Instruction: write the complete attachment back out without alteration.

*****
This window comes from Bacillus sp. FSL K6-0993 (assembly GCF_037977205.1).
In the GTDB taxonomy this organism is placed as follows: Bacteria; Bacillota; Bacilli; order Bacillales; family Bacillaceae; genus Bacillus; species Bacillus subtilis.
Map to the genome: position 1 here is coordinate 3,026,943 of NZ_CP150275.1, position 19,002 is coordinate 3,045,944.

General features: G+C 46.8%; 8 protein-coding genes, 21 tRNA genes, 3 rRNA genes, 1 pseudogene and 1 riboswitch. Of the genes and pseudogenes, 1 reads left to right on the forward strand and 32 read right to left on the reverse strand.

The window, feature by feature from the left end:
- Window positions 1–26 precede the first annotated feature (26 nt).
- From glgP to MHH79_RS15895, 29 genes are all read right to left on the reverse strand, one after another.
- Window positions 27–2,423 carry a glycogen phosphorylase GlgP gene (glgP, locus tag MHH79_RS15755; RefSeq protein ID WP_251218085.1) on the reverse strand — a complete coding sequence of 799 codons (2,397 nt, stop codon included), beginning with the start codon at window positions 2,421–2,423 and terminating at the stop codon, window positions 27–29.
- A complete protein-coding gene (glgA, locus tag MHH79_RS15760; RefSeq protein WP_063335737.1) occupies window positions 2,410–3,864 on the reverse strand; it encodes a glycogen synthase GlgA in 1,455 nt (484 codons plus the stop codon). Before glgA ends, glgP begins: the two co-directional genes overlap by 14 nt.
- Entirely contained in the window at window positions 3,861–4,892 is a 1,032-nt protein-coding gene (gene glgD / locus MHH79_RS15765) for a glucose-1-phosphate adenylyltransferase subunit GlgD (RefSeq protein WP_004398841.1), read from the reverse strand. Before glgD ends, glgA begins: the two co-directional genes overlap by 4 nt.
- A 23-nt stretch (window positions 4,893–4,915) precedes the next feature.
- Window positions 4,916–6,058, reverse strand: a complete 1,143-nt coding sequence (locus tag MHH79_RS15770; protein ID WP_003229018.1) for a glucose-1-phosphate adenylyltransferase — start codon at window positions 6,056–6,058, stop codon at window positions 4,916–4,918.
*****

This window comes from Bacillus sp. FSL K6-0993 (assembly GCF_037977205.1).
In the GTDB taxonomy this organism is placed as follows: Bacteria; Bacillota; Bacilli; order Bacillales; family Bacillaceae; genus Bacillus; species Bacillus subtilis.
Map to the genome: position 1 here is coordinate 3,026,943 of NZ_CP150275.1, position 19,002 is coordinate 3,045,944.

General features: G+C 46.8%; 8 protein-coding genes, 21 tRNA genes, 3 rRNA genes, 1 pseudogene and 1 riboswitch. Of the genes and pseudogenes, 1 reads left to right on the forward strand and 32 read right to left on the reverse strand.

The window, feature by feature from the left end:
- Window positions 1–26 precede the first annotated feature (26 nt).
- From glgP to MHH79_RS15895, 29 genes are all read right to left on the reverse strand, one after another.
- Window positions 27–2,423 carry a glycogen phosphorylase GlgP gene (glgP, locus tag MHH79_RS15755; RefSeq protein ID WP_251218085.1) on the reverse strand — a complete coding sequence of 799 codons (2,397 nt, stop codon included), beginning with the start codon at window positions 2,421–2,423 and terminating at the stop codon, window positions 27–29.
- A complete protein-coding gene (glgA, locus tag MHH79_RS15760; RefSeq protein WP_063335737.1) occupies window positions 2,410–3,864 on the reverse strand; it encodes a glycogen synthase GlgA in 1,455 nt (484 codons plus the stop codon). Before glgA ends, glgP begins: the two co-directional genes overlap by 14 nt.
- Entirely contained in the window at window positions 3,861–4,892 is a 1,032-nt protein-coding gene (gene glgD / locus MHH79_RS15765) for a glucose-1-phosphate adenylyltransferase subunit GlgD (RefSeq protein WP_004398841.1), read from the reverse strand. Before glgD ends, glgA begins: the two co-directional genes overlap by 4 nt.
- A 23-nt stretch (window positions 4,893–4,915) precedes the next feature.
- Window positions 4,916–6,058, reverse strand: a complete 1,143-nt coding sequence (locus tag MHH79_RS15770; protein ID WP_003229018.1) for a glucose-1-phosphate adenylyltransferase — start codon at window positions 6,056–6,058, stop codon at window positions 4,916–4,918.